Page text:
by Paul Alster
“We do not plan to sit idly by while our brothers are being slaughtered in Syria.”
- Ayoob Kara, Israeli official and Druze
HAIFA, Israel – The latest religious minority to be caught in the Syrian crossfire are the Druze, who have long enjoyed the protection of the Assad regime, but now find themselves under attack from the Al Qaeda-linked Al Nusra Front and could soon look to Israel for help.
The slaughter Wednesday of more than 20 members of Syria's Druze community, a monotheistic religion that incorporates elements including philosophy, Judaisim, Christianity, Hinduism and Buddhism, could signal a coming humanitarian crisis, according to officials in Israel, which has a sizeable Druze population of its own. With embattled President Bashar al-Assad pulling forces back to defend Damascus, the nation's estimated 700,000 Druze have no protection should the terrorist groups fighting to take over the nation turn their attention to them, as they have Christians and Kurds.
"What is going on just now is intimidation and a threat to the very existence of half a million Druze on the Mount of Druze which is very close to the Israeli border," said Israeli President Reuven Rivlin at a press conference of the potential humanitarian crisis.
Wednesday's attack on Druze in Qalb Lawzi, in the northern province of Idlib, came after a Tunisian leader of Al Nusra seized the home of a Syrian Druze soldier loyal to Assad, according to the London-based Syrian Observatory for Human Rights. A crowd gathered and the Al Nusra leader was killed under circumstances that remain unclear.
“Reinforcements [took over] the village,” the Observatory reported. “After that, Al-Nusra opened fire on the civilians, leading to the death of 20 people.”
Some reports now suggest up to 24 were killed, including a young girl and several elderly villagers.
The incident occurred as Al Nusra continues to gain ground in the north, and set alarms off among Syria’s large Druze community living in the south of the country. They fear being left on their own to face ISIS and other jihadi militias in the Golan Heights that border Israel, a country that itself has more than 130,000 Druze residents, many of whom have family members across the border.
On Friday, members of Syria's Druze minority fought with Syrian government forces to help repel an Al Nusra attack on an army base.
ISIS has made large territorial gains in the south despite fierce opposition, weakening both Syrian forces and Hezbollah, both of whom are backed by Iran. Reports suggest that ISIS is increasing its hold over the strategically crucial Syrian side of the Golan Heights that look across to northern Israel.
Israel, whose Druze community is generally well-regarded, has so far stayed out of the Syrian war. But recent events have prompted speculation that Israel could move to aid Syria's Druze population considering the faith's status in the Jewish State.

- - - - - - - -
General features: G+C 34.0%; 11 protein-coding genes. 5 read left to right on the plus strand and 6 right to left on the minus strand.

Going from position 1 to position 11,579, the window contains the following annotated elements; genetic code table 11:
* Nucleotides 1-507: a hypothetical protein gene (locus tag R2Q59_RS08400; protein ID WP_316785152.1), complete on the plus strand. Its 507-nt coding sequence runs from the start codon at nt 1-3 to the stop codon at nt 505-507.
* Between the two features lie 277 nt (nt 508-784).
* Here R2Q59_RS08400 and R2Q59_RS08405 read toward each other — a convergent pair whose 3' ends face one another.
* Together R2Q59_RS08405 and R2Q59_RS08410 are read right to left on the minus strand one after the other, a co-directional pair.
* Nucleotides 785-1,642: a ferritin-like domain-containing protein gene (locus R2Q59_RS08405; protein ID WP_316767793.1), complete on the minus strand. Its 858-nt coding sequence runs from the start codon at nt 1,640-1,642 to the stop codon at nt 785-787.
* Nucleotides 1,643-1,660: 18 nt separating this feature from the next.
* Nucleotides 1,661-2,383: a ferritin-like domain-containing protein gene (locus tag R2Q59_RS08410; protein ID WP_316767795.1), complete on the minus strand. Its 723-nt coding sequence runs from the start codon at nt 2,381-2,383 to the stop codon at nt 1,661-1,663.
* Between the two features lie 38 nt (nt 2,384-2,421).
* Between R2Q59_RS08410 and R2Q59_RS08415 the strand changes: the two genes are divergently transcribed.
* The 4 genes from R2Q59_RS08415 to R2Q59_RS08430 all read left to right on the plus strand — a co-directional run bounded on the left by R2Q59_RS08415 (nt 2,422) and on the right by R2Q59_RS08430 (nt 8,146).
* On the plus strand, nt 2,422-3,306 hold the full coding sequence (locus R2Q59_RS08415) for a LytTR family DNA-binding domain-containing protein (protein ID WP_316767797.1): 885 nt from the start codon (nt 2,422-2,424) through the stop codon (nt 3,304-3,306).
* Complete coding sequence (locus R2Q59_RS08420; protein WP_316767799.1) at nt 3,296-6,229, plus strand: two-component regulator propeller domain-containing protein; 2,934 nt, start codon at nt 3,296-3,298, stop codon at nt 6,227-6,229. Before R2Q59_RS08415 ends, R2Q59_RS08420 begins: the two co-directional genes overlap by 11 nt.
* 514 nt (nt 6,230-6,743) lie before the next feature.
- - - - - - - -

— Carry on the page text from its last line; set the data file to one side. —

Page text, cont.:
“We are the only non-Jewish minority that is drafted into the military, and we have an even higher percentage in the combat units and as officers than the Jewish members themselves,” Israeli Druze poet Reda Mansour, currently Israel’s ambassador to Brazil, said in 2008. “So we are considered a very nationalistic, patriotic community.”
It was a Druze police officer, Zidan Saif, who fought and died trying to save the lives of four rabbis who were killed in a Jerusalem synagogue last November by a Palestinian gunman. In an unprecedented move that followed the killings, the chief rabbi of the Ultra-Orthodox Jewish community from which the murdered rabbis came insisted that a fleet of buses be commandeered to take the religious Jews to the Druze cemetery in the north – something normally forbidden in Jewish law – to pay their respects to the fallen officer.
Druze tradition encourages loyalty to whichever state offers them residency and allows them freedom to practice their religion, a religion that originally stemmed from Islam but which is seen as heresy by radical Islamists. Any intervention by Israel, either by sending arms to Syria’s Druze to defend themselves or by opening the border to grant then sanctuary, could draw Israel into the ever-widening regional crisis.
Most Israeli officials have been tight-lipped about the situation north of the border, but Ayoob Kara, an Israeli Druze member of Prime Minister Benjamin Netanyahu’s governing Likud party and currently a deputy minister for regional cooperation, said the Israeli Druze community will defend its Syrian brethren.
“We do not plan to sit idly by while our brothers are being slaughtered in Syria,” Kara told Israel’s NRG website.
A U.S. official told Reuters the Druze community in Israel is lobbying hard for arms shipments to help the Syrian community defend itself against a possible onslaught from the jihadis.
“The Druze of Israel have been raising it with Israel, with the U.S., with Jordan - everyone,” the official told Reuters.
Paul Alster is an Israel-based journalist. Follow him on Twitter @paul_alster and visit his website: www.paulalster.com.
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